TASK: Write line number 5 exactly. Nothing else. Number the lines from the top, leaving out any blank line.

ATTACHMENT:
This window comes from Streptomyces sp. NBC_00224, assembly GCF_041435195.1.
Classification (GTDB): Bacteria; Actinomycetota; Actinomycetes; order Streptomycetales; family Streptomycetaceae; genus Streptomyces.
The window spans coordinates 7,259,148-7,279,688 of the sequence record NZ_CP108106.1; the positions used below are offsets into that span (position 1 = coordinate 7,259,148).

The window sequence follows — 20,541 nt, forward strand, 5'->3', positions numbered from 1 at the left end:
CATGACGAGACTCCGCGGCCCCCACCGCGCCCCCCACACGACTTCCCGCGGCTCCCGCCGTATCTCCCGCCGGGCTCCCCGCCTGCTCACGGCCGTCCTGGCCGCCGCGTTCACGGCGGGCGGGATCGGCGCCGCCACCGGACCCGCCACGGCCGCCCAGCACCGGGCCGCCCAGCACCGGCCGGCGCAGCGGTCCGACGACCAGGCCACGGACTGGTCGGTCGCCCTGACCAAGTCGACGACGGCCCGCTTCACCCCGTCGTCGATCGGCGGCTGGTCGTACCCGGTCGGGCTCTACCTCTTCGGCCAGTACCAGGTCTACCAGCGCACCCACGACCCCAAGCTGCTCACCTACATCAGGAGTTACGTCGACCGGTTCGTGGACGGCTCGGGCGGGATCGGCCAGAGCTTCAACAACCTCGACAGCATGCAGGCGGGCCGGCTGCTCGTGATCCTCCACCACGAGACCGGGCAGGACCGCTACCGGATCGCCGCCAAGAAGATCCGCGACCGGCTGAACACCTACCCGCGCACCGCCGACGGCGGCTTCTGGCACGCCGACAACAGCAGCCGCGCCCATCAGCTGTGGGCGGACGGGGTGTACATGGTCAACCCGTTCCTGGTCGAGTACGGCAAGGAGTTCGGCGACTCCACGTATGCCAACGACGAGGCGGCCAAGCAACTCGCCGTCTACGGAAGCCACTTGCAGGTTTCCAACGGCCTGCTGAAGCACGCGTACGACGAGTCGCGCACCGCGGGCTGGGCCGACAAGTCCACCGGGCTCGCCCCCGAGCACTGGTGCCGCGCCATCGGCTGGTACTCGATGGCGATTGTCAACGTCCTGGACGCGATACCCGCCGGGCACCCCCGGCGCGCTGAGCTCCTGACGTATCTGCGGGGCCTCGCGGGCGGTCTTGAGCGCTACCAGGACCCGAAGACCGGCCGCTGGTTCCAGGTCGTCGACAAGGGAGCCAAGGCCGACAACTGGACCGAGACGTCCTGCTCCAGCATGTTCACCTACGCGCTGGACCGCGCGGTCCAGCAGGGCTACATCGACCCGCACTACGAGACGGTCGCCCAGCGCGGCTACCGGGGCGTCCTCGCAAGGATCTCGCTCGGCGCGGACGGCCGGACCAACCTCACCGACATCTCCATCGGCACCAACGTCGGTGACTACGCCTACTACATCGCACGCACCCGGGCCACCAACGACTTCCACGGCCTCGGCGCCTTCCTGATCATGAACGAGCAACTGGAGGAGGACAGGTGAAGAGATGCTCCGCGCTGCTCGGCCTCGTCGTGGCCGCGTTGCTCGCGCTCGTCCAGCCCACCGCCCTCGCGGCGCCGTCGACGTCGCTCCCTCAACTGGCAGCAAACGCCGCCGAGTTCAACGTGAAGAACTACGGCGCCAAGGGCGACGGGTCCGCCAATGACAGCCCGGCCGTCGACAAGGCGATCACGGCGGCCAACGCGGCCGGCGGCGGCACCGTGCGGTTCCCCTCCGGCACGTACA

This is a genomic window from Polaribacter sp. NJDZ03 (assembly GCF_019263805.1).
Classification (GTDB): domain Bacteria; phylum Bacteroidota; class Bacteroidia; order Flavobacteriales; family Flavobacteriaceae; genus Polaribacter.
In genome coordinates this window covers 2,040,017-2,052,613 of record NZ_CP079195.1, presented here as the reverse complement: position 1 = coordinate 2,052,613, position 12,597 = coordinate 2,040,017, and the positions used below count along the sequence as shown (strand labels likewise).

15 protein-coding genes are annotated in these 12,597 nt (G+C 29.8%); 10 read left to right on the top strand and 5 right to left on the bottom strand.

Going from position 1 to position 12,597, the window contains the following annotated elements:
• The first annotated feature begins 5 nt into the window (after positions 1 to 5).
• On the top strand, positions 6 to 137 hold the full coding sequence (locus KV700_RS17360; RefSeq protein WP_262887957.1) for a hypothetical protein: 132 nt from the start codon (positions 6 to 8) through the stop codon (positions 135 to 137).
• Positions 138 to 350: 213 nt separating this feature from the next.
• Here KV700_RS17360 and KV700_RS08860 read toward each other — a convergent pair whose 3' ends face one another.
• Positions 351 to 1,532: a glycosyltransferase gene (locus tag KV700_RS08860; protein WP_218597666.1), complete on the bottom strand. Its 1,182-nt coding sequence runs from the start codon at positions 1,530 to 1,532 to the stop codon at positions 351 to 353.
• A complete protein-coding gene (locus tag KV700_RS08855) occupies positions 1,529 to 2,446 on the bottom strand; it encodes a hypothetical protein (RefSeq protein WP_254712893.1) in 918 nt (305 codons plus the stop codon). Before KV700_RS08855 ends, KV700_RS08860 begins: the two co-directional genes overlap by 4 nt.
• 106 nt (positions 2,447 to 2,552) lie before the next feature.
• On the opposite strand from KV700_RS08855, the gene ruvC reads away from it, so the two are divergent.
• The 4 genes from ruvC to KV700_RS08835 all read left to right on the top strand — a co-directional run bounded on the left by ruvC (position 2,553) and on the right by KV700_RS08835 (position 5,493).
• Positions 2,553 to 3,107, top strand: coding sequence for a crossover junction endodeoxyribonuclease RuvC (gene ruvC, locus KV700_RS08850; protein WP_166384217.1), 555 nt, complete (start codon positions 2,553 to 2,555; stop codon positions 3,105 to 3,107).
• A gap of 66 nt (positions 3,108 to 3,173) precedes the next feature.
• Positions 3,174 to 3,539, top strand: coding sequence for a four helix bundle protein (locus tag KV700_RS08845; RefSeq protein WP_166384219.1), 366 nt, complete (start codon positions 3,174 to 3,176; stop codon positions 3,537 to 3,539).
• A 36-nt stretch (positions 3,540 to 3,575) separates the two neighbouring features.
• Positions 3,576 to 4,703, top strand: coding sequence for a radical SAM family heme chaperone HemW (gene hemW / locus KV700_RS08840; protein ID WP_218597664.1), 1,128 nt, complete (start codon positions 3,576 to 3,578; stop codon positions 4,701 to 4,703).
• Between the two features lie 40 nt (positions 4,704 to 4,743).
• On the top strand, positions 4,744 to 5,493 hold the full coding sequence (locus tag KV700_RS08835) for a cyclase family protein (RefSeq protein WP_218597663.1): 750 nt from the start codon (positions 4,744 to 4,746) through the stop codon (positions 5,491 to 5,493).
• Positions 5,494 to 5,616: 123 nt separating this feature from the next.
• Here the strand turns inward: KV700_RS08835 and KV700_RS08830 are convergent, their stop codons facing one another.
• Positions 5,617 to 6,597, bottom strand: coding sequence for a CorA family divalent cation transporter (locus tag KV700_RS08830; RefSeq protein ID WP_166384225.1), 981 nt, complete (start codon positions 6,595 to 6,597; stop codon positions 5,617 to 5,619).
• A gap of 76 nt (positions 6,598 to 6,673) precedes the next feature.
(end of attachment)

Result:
CATGACGAGACTCCGCGGCCCCCACCGCGCCCCCCACACGACTTCCCGCGGCTCCCGCCGTATCTCCCGCCGGGCTCCCCGCCTGCTCACGGCCGTCCTGGCCGCCGCGTTCACGGCGGGCGGGATCGGCGCCGCCACCGGACCCGCCACGGCCGCCCAGCACCGGGCCGCCCAGCACCGGCCGGCGCAGCGGTCCGACGACCAGGCCACGGACTGGTCGGTCGCCCTGACCAAGTCGACGACGGCCCGCTTCACCCCGTCGTCGATCGGCGGCTGGTCGTACCCGGTCGGGCTCTACCTCTTCGGCCAGTACCAGGTCTACCAGCGCACCCACGACCCCAAGCTGCTCACCTACATCAGGAGTTACGTCGACCGGTTCGTGGACGGCTCGGGCGGGATCGGCCAGAGCTTCAACAACCTCGACAGCATGCAGGCGGGCCGGCTGCTCGTGATCCTCCACCACGAGACCGGGCAGGACCGCTACCGGATCGCCGCCAAGAAGATCCGCGACCGGCTGAACACCTACCCGCGCACCGCCGACGGCGGCTTCTGGCACGCCGACAACAGCAGCCGCGCCCATCAGCTGTGGGCGGACGGGGTGTACATGGTCAACCCGTTCCTGGTCGAGTACGGCAAGGAGTTCGGCGACTCCACGTATGCCAACGACGAGGCGGCCAAGCAACTCGCCGTCTACGGAAGCCACTTGCAGGTTTCCAACGGCCTGCTGAAGCACGCGTACGACGAGTCGCGCACCGCGGGCTGGGCCGACAAGTCCACCGGGCTCGCCCCCGAGCACTGGTGCCGCGCCATCGGCTGGTACTCGATGGCGATTGTCAACGTCCTGGACGCGATACCCGCCGGGCACCCCCGGCGCGCTGAGCTCCTGACGTATCTGCGGGGCCTCGCGGGCGGTCTTGAGCGCTACCAGGACCCGAAGACCGGCCGCTGGTTCCAGGTCGTCGACAAGGGAGCCAAGGCCGACAACTGGACCGAGACGTCCTGCTCCAGCATGTTCACCTACGCGCTGGACCGCGCGGTCCAGCAGGGCTACATCGACCCGCACTACGAGACGGTCGCCCAGCGCGGCTACCGGGGCGTCCTCGCAAGGATCTCGCTCGGCGCGGACGGCCGGACCAACCTCACCGACATCTCCATCGGCACCAACGTCGGTGACTACGCCTACTACATCGCACGCACCCGGGCCACCAACGACTTCCACGGCCTCGGCGCCTTCCTGATCATGAACGAGCAACTGGAGGAGGACAGGTGAAGAGATGCTCCGCGCTGCTCGGCCTCGTCGTGGCCGCGTTGCTCGCGCTCGTCCAGCCCACCGCCCTCGCGGCGCCGTCGACGTCGCTCCCTCAACTGGCAGCAAACGCCGCCGAGTTCAACGTGAAGAACTACGGCGCCAAGGGCGACGGGTCCGCCAATGACAGCCCGGCCGTCGACAAGGCGATCACGGCGGCCAACGCGGCCGGCGGCGGCACCGTGCGGTTCCCCTCCGGCACGTACA